Video Watching

Videos should only be shown to children to supplement the curriculum and must be approved by the mentor educator or classroom teacher.

When showing a video, follow these guidelines:

  • Do not show a video you have not already seen.
  • Be sure that children who do not wish to see the video, or families who do not want their child to view the video, are given an appropriate alternative.
  • Leave some lights on in the room. Watching a television screen in a dark room is not good for children’s eyes
  • Do not insist on absolute silence, and do not constantly shush the children or allow them to shush each other. Research shows that children derive the most benefit from television programs and videos if an adult watches with them and discusses the content with them while they are viewing or immediately after.
  • Other activities, such as table blocks, puzzles, or art materials, must be available in the classroom where the video is being shown, so that children who do not care to watch may choose to do something else. These other activities should be supervised.
  • Staff members and students should be with the children while videos are being shown, either watching the video or supervising other activities. They should not be chatting or reading.

Featured in Plymouth Magazine

Example Image

From Ew! to Awe

Seeing rats in a whole new light » They’ve taken the rap for the spread of the Bubonic Plague in Medieval Europe. Their name is synonymous with scoundrel, traitor, and snitch. And then there are their tails: long and skinny, pink and seemingly hairless. They’re rats, and they’re probably the last animals you’d think would […]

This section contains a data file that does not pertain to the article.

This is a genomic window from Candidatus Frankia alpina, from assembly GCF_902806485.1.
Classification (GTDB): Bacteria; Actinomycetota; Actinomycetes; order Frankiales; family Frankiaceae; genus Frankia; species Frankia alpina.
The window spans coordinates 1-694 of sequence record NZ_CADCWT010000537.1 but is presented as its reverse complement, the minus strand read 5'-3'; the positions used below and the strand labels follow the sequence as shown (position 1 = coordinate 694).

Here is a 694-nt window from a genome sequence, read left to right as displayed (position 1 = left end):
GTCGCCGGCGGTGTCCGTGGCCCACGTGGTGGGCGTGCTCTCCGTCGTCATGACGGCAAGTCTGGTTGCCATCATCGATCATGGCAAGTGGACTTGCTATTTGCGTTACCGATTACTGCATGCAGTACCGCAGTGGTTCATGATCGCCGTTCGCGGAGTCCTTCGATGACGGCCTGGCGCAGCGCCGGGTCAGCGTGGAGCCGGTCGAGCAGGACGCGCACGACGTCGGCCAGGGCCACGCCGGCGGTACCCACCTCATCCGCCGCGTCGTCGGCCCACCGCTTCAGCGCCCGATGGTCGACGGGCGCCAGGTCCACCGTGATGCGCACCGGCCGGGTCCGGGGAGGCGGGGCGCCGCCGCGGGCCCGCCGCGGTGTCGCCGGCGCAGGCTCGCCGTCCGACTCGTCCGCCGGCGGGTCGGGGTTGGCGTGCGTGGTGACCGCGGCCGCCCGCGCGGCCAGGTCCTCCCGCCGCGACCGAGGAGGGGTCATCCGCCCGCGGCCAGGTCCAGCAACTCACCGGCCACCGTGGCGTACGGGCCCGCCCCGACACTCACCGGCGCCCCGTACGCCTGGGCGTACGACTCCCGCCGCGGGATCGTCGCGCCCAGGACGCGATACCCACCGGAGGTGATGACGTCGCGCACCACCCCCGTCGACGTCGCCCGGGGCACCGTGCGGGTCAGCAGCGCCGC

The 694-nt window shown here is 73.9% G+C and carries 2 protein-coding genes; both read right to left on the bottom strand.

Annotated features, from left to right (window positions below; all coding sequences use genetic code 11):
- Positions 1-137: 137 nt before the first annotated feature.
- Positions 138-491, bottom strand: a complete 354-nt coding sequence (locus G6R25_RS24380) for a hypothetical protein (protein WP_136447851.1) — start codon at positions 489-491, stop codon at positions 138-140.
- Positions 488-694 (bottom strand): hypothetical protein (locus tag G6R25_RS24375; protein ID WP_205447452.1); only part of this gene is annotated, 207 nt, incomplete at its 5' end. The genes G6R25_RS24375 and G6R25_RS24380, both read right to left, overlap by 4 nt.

Example Image

Mary Lyon: Stunning at a Century

Mary Lyon Hall, the beloved grande dame of the Plymouth State campus, is celebrating her centennial this year. Over the past century, she’s been renovated, remodeled, updated, and made energy efficient, all while retaining her stately elegance. More than a campus icon, Mary Lyon has been home to generations of students, many of whom have […]

Example Image

Helping to Heal Broken Hearts

PSU researcher hopes to improve cardiovascular patients’ long-term outcomes » A broken heart and a heart attack may not have very much in common, but they’re both painful in their own way, and both can leave scars. Unlike the scars that follow heartbreak, scars following heart attack don’t fade with time, and they often prove […]